At iconic center city luxury high-rise, health is top priority
A brand new luxury high-rise in Center City is about to show Philadelphians a different way of life.
The ICON building, located at the historic address of 1616 Walnut Street, will open to its first tenants on April 1. While the 25-story art deco building boasts a mix of historic charm and modern amenities, it also adds something new to Philadelphia apartment living: features that promote health and well-being.
The building developers partnered with Delos, a New York-based company that specializes in what it calls Wellness Real Estate, which bases its design and construction on residents’ health. All units on the building’s ninth floor – and by request in the penthouses – will have 15 health-related features inside. Delos amenities can also be found in one of Saint Joseph’s University’s dorms.
Some health features include a Vitamin C shower infusion to neutralize chlorine and promote healthy hair and skin, lighting to promote better sleep and circadian rhythms, and anti-microbial coatings on surfaces to prevent spreading germs and bacteria.
Not only is ICON the first apartment building in Philadelphia to offer Delos’ features, it’s also the first rental building in the country of its kind.
“We wanted to create an environment that met the demands of today’s health conscious renters,” said Will Simpson of Federal Capital Partners, one of the building’s three investors. “[Today’s renters] want the newest and most innovative technologies without compromising the true luxury of living.”
Forty of the 206 apartments – including studios, 1, 2, and 3 bedrooms, and penthouses – have already been rented for the April 1 move-in date. The building still has finishing touches to be done, such as the gym and roof deck, but all is due to be completed by June 1.
Tenants will have access to a wellness floor that houses a massage room, yoga studio, cardio, weights, TRX and boxing. A nutritionist, who will do cooking demonstrations, will also be on site for tenants.
Residents will also benefit from a car and bike share program and an on-site pet groomer, among other perks.
That all comes with a price tag of $1,850 to $5,400 per month.
While much of the the inside has been transformed into a sleek, modern building with the latest designs and appliances, much of its history is still visible.
The art deco building, which was built in 1929, has been added to both the National Register of Historic Places and the Philadelphia Register of Historic Places. Many original details can be found in the lobby, elevators, and in the hallways, something that Simpson said was a priority.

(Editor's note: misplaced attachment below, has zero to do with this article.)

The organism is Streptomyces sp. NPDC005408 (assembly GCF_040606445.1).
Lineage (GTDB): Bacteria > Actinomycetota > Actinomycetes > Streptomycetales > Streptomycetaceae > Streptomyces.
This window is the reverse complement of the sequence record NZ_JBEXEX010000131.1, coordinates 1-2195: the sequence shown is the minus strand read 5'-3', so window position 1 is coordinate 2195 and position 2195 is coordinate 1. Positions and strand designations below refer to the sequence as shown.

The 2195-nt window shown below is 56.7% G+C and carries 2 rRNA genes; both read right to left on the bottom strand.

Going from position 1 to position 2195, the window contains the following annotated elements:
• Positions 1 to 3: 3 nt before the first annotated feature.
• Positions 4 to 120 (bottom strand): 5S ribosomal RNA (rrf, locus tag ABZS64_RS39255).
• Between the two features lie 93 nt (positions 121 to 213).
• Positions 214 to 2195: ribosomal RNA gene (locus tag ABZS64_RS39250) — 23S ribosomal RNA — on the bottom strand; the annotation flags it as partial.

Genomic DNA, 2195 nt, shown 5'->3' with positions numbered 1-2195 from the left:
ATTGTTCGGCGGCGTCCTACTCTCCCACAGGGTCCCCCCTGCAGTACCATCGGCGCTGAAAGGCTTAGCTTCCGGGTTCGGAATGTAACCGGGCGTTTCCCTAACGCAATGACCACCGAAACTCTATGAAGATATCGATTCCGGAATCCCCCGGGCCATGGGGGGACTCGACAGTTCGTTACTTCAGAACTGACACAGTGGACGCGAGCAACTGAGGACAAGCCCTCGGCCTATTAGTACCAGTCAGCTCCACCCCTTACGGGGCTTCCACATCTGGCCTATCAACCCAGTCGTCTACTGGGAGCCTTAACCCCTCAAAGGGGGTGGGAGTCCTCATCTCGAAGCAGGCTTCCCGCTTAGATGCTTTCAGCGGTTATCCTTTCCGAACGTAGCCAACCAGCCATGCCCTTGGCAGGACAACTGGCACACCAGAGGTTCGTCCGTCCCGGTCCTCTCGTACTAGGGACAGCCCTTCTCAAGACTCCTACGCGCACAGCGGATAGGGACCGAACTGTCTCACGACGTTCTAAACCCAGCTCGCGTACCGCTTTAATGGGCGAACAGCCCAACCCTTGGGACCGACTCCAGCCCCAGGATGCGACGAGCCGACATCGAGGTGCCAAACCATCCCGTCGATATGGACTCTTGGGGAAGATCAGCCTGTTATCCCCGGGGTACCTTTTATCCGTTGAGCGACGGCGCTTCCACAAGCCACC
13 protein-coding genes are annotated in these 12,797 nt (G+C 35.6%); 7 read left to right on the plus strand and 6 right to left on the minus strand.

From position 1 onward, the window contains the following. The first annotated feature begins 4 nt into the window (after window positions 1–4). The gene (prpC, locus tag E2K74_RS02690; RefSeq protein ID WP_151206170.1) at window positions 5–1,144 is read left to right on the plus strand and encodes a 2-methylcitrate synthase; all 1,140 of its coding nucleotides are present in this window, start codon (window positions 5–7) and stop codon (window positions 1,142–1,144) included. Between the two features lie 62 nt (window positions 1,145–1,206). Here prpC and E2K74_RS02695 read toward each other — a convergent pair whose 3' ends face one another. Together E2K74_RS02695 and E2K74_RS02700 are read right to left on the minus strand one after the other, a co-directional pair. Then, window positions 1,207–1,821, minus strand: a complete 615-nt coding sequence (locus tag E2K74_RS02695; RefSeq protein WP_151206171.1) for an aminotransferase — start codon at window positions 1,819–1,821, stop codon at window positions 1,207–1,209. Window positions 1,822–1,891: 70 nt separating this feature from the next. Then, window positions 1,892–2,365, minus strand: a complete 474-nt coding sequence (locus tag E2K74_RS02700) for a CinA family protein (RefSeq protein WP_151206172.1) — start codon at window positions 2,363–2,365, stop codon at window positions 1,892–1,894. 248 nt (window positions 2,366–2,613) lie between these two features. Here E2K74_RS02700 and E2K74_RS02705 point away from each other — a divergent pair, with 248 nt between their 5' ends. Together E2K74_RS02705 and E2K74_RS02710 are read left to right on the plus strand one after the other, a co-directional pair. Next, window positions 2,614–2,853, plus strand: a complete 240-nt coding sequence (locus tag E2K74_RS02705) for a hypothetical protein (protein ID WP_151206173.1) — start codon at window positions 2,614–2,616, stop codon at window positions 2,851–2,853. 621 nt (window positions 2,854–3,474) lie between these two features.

“We did our best to honor and preserve the historical attributes of the building,” Simpson said.
The lobby looks almost identical to its 1920s style, as it has the same black brick and gray porcelain flooring, glass ceiling, chandeliers, and clock from when it was built. The elevators include the original doors and aluminum, which was worth a lot of money back when 1616 Walnut was constructed.
Each window in the building was replaced to match the original design – something that was required to maintain the historical facade.
Most recently used as offices, this is the first time 1616 Walnut Street has been a residential building. Simpson says the $50 million construction project took about a year, which was done in partnership among his firm, Alterra Property Group and Cross Properties.
Simpson, who invests in real estate across the mid-Atlantic region, says he was interested in taking on this project after finding success with another luxury apartment building nearby, The Arch.
“Based on that experience, it really made sense for us to identify another historic rehab,” he said. “The downtown metrics are excellent.”
The building also contains 23,000 square feet of retail space. So far, Santander Bank and the clothing store Theory have been approved to open up. Simpson says they’re currently working on other deals.
While ICON seems to be its own little city inside for tenants, when they walk outside they are in the heart of Center City next to dozens of shops and restaurants, as well as less than two blocks from Rittenhouse Square.
Simpson says his goal for the high-rise was to “implement a complex extensive redevelopment plan that would be great for us, the city of Philadelphia, and for the renters.”